On 1 March 2023, OpenAI made an announcement that developers were eagerly anticipating: The company launched the ChatGPT API, giving third-party developers access to the AI model that powers ChatGPT and Microsoft’s Bing Chat.
Access alone is enticing, but OpenAI had an ace up its sleeve—the price. Access to the application programming interface costs just US $0.002 per 1,000 tokens (roughly equal to 750 words in English). At that rate, one dollar buys enough capacity to handle 375,000 words of English text.
“GPT 3.5 Turbo is a huge improvement over the existing GPT-3. It’s extremely rare for a company to release a new version of its API that’s both 10x cheaper and 5x faster,” says Hassan El Mghari, a senior developer advocate at Vercel. “That’s a 50x improvement, unheard of.”
The ChatGPT API is incredibly cheap
The ChatGPT API doesn’t provide access to ChatGPT itself but instead the model it uses: GPT 3.5 Turbo. While the exact differences between GPT 3.5 and GPT 3.5 Turbo are unclear (OpenAI, contrary to its name, doesn’t open-source its models), its use in ChatGPT suggests the model is much more efficient than those previously available.
This efficiency makes it possible for OpenAI to charge less for access. Improved affordability is always a win for developers, of course, but the scale of GPT 3.5 Turbo’s price cut relative to its predecessor is more than a nice discount. It opens opportunities to bring AI features to apps that previously couldn’t even begin to justify the cost.
“Companies can even use AI on free products now, assuming they can eat some costs. Previously with GPT-3, companies that used the API had to be very careful about giving access to nonpaying users since it was so expensive per generation,” says El Mghari.
The ChatGPT OpenAI gives third-party developers access to AI models similar to those used by Microsoft’s Bing Chat.Matthew S. Smith / Microsoft
GPT 3.5 Turbo’s reach extends beyond developers who want to add an AI chatbot to their app or service. OpenAI’s blog posts claim that GPT 3.5 Turbo’s low cost and improved performance makes it a match for a wide variety of uses, including many previously enabled by GPT 3.5.
“Due to ChatGPT’s rise in popularity because of its chat format, people tend to have a preconception that ChatGPT API can only be used in this casual format,” says Chanyeol Choi, the CEO and cofounder of Publishd. “OpenAI now wants its customers to know that ChatGPT API (gpt-3.5-turbo) can be used in a less casual, non-chat format.”
This connects with two other announcements made alongside the release of the ChatGPT AI—longer context limits and the ability to pin the model snapshot.
Longer context limits allow developers to process more tokens which, in practice, translates to more text. Kyle Shannon, the CEO and founder of Storyvine, says OpenAI’s best dedicated server plans can handle up to 32,000 tokens, which helps developers process much larger chunks of text. The model snapshot, meanwhile, lets developers lock down a version of the model to improve consistency. “We’ll go from ‘you can perform miracles on some documents’ to ‘perform miracles on any data in any configuration’ within three years,” says Shannon.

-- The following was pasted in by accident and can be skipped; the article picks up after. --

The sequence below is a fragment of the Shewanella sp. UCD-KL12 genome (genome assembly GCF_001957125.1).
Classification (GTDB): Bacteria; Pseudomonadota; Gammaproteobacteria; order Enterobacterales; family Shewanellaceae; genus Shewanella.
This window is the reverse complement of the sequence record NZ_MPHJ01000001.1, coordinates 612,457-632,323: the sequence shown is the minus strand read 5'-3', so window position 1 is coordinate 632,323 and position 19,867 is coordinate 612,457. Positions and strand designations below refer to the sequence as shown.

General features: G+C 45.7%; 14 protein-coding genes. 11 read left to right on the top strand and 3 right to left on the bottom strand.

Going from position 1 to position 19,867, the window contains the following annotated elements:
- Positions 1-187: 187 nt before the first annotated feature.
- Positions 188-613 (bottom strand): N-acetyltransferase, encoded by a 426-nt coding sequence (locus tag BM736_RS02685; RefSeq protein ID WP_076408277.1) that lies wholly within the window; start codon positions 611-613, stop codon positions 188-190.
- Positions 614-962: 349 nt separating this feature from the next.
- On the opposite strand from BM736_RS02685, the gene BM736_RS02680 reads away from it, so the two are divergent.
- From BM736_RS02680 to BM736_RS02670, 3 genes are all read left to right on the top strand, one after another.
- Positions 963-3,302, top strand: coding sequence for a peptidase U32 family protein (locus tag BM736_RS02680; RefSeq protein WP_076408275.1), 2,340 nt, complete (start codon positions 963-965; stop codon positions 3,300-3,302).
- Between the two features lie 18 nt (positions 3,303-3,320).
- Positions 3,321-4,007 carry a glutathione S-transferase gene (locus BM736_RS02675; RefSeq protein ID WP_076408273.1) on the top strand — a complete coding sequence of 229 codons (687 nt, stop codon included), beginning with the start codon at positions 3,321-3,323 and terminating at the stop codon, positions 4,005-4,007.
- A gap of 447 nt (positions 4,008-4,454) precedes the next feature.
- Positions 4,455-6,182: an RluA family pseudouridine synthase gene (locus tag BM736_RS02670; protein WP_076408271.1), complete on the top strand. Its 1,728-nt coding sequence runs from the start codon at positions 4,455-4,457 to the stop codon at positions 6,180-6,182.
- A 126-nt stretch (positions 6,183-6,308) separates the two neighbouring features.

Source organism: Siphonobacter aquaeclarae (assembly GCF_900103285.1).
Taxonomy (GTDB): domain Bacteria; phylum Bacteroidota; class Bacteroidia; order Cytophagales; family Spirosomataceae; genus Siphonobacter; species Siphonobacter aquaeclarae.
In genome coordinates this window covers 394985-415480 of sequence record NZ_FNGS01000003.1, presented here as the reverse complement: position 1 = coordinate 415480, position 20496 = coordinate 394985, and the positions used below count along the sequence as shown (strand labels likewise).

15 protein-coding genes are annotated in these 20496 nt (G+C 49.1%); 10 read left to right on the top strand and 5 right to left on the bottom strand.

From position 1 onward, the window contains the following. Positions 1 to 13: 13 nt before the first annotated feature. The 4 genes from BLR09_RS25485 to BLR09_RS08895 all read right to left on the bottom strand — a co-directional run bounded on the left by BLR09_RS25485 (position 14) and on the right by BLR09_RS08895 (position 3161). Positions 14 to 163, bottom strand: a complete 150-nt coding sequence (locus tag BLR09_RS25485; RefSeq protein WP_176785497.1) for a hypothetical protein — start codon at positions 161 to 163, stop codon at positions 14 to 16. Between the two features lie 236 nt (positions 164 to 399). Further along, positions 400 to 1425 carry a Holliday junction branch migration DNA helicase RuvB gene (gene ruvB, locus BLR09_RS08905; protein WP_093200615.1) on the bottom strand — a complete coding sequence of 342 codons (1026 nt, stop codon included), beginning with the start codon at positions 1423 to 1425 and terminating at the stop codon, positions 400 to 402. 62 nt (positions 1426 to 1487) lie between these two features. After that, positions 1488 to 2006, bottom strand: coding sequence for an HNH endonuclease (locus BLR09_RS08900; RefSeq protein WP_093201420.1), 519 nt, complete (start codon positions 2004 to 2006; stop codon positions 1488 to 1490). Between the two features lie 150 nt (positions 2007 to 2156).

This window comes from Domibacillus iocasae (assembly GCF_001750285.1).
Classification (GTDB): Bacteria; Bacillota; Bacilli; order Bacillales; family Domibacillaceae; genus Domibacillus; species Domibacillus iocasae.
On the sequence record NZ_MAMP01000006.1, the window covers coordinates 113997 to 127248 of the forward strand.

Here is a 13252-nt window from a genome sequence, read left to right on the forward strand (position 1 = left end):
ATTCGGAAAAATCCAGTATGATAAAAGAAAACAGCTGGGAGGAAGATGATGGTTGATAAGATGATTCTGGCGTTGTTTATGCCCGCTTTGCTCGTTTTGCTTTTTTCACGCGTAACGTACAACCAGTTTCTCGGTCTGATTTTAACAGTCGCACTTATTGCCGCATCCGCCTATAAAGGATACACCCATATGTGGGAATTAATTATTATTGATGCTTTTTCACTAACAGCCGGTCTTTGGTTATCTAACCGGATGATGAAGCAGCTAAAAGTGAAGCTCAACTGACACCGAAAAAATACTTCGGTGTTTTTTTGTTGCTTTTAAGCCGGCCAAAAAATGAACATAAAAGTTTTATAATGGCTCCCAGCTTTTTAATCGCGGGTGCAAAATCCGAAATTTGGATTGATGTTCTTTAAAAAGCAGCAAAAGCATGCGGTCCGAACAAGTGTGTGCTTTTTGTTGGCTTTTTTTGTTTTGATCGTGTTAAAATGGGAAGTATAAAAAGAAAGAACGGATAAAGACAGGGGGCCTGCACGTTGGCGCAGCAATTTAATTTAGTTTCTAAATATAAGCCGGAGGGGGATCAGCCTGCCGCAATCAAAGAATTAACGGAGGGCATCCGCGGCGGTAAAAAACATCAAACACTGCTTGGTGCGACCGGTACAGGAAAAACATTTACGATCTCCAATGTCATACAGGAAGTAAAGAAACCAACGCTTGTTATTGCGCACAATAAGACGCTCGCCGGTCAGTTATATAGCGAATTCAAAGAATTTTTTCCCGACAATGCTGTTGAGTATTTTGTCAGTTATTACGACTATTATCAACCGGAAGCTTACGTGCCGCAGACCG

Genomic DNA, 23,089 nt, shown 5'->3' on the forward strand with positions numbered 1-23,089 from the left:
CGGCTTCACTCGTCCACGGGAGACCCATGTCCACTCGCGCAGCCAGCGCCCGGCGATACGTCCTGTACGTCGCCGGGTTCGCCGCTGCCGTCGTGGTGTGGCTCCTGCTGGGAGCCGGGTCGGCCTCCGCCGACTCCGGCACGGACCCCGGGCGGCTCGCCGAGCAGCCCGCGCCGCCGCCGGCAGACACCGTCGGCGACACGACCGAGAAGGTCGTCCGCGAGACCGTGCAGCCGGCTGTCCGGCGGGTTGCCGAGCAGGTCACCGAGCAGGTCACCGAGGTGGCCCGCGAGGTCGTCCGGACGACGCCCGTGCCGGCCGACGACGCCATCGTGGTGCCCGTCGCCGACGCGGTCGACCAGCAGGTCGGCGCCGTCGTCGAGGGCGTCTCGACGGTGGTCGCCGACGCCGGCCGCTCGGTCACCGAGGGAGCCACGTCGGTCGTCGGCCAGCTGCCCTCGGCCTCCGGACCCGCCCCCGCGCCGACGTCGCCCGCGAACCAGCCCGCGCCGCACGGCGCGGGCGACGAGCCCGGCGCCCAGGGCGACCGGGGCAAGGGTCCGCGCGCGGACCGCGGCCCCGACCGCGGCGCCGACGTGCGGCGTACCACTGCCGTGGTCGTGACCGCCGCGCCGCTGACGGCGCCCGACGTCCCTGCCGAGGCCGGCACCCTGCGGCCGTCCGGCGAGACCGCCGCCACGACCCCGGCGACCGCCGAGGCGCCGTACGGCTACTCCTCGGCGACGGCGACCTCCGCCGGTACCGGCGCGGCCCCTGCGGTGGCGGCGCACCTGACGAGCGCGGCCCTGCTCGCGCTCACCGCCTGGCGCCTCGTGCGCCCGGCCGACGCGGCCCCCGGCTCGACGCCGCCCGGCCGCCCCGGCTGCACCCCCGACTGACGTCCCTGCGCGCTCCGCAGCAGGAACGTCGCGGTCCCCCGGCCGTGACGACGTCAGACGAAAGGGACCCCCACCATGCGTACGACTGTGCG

Controversy hasn’t stopped developer enthusiasm
OpenAI’s announcement was soured by a seemingly unrelated story: The challenge to Section 230 under argument before the Supreme Court of the United States. Justice Neil Gorsuch briefly mused on whether AI-generated content could be included in Section 230 protections.
“Artificial intelligence generates poetry,” said Gorsuch. “It generates polemics today that would be content that goes beyond picking, choosing, analyzing, or digesting content. And that is not protected. Let’s assume that’s right.”
Gorsuch’s argument was hypothetical but seems likely to be tested in the courts. It’s currently unclear whether developers who build apps that use generative AI, or the companies building the models developers use (such as OpenAI), can be held liable for what an AI creates.
Instacart will use the ChatGPT API to help users decide what they could have for lunch.Instacart
“The issue of liability is a very important one which must be carefully thought through, and solutions will come about over time from developers,” says Choi. He believes companies operating in legal, financial, and medical fields are better served by Retrieval-Augmented Language Models (RALMs), which condition a model on a grounding corpus. This improves accuracy to ensure that important details, such as academic citations, are correct. Choi’s company uses this method for Publishd, an AI writing assistant designed for use by academics and researchers. Publishd is currently in closed beta.
This approach may not apply to every field, however—and, given the pace of ChatGPT’s rise, many developers are moving ahead at breakneck speed. This includes Instacart, Shopify, and Snap, all of which recently announced features powered by the ChatGPT API. Developers are keenly aware of the legal challenges that AI could face, but sitting idle is viewed as the greater threat.
“Every industry is going to have to deal with this reality way sooner than I think anyone realizes, so I think there is possible liability and risk from a legal and compliance perspective, but I think the larger risk—by far—is the risk of not jumping into the deep end sooner than you think is reasonable,” says Shannon.
Matthew S. Smith is a freelance consumer-tech journalist. An avid gamer, he is a former staff editor at Digital Trends and is particularly fond of wearables, e-bikes, all things smartphone, and CES, which he has attended every year since 2009.